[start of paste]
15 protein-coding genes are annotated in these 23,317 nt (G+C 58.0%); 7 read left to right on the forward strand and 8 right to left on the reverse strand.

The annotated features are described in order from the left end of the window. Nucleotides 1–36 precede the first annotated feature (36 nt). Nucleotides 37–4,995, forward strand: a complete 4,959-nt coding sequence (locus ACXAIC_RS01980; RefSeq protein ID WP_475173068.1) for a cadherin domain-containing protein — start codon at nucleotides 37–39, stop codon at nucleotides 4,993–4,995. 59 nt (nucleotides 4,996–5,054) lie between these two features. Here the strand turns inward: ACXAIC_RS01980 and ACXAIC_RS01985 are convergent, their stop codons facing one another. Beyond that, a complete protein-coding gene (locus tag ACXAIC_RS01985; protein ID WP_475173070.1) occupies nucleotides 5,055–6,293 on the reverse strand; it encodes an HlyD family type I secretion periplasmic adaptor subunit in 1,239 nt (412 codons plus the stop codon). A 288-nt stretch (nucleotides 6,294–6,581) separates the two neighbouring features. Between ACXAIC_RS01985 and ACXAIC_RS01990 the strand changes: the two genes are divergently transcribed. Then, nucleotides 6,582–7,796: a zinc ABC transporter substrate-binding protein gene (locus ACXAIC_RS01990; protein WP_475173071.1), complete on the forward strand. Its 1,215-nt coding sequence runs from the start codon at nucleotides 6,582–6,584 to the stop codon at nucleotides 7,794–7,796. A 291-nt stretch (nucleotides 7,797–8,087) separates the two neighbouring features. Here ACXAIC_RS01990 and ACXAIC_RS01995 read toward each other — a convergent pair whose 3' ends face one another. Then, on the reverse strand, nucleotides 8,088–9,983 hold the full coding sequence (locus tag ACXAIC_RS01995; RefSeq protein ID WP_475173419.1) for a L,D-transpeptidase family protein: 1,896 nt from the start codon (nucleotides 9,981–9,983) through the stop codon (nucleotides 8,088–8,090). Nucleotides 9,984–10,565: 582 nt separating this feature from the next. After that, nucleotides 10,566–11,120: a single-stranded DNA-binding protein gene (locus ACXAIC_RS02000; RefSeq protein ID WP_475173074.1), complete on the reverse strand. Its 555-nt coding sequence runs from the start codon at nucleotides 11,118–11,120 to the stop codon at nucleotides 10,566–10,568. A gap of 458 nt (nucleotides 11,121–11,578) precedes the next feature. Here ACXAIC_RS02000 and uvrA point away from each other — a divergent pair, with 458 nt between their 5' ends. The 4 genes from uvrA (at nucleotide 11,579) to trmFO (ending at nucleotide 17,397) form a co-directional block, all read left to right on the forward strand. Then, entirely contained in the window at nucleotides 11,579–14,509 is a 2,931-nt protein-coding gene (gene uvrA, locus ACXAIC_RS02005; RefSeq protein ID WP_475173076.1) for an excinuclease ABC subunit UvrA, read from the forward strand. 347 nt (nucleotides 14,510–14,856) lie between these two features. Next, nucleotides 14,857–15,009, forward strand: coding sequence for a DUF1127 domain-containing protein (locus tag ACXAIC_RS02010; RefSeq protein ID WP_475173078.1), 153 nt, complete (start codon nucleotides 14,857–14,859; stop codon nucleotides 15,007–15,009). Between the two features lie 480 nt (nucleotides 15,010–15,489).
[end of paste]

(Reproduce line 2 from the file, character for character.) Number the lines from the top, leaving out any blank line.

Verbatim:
The annotated features are described in order from the left end of the window. Nucleotides 1–36 precede the first annotated feature (36 nt). Nucleotides 37–4,995, forward strand: a complete 4,959-nt coding sequence (locus ACXAIC_RS01980; RefSeq protein ID WP_475173068.1) for a cadherin domain-containing protein — start codon at nucleotides 37–39, stop codon at nucleotides 4,993–4,995. 59 nt (nucleotides 4,996–5,054) lie between these two features. Here the strand turns inward: ACXAIC_RS01980 and ACXAIC_RS01985 are convergent, their stop codons facing one another. Beyond that, a complete protein-coding gene (locus tag ACXAIC_RS01985; protein ID WP_475173070.1) occupies nucleotides 5,055–6,293 on the reverse strand; it encodes an HlyD family type I secretion periplasmic adaptor subunit in 1,239 nt (412 codons plus the stop codon). A 288-nt stretch (nucleotides 6,294–6,581) separates the two neighbouring features. Between ACXAIC_RS01985 and ACXAIC_RS01990 the strand changes: the two genes are divergently transcribed. Then, nucleotides 6,582–7,796: a zinc ABC transporter substrate-binding protein gene (locus ACXAIC_RS01990; protein WP_475173071.1), complete on the forward strand. Its 1,215-nt coding sequence runs from the start codon at nucleotides 6,582–6,584 to the stop codon at nucleotides 7,794–7,796. A 291-nt stretch (nucleotides 7,797–8,087) separates the two neighbouring features. Here ACXAIC_RS01990 and ACXAIC_RS01995 read toward each other — a convergent pair whose 3' ends face one another. Then, on the reverse strand, nucleotides 8,088–9,983 hold the full coding sequence (locus tag ACXAIC_RS01995; RefSeq protein ID WP_475173419.1) for a L,D-transpeptidase family protein: 1,896 nt from the start codon (nucleotides 9,981–9,983) through the stop codon (nucleotides 8,088–8,090). Nucleotides 9,984–10,565: 582 nt separating this feature from the next. After that, nucleotides 10,566–11,120: a single-stranded DNA-binding protein gene (locus ACXAIC_RS02000; RefSeq protein ID WP_475173074.1), complete on the reverse strand. Its 555-nt coding sequence runs from the start codon at nucleotides 11,118–11,120 to the stop codon at nucleotides 10,566–10,568. A gap of 458 nt (nucleotides 11,121–11,578) precedes the next feature. Here ACXAIC_RS02000 and uvrA point away from each other — a divergent pair, with 458 nt between their 5' ends. The 4 genes from uvrA (at nucleotide 11,579) to trmFO (ending at nucleotide 17,397) form a co-directional block, all read left to right on the forward strand. Then, entirely contained in the window at nucleotides 11,579–14,509 is a 2,931-nt protein-coding gene (gene uvrA, locus ACXAIC_RS02005; RefSeq protein ID WP_475173076.1) for an excinuclease ABC subunit UvrA, read from the forward strand. 347 nt (nucleotides 14,510–14,856) lie between these two features. Next, nucleotides 14,857–15,009, forward strand: coding sequence for a DUF1127 domain-containing protein (locus tag ACXAIC_RS02010; RefSeq protein ID WP_475173078.1), 153 nt, complete (start codon nucleotides 14,857–14,859; stop codon nucleotides 15,007–15,009). Between the two features lie 480 nt (nucleotides 15,010–15,489).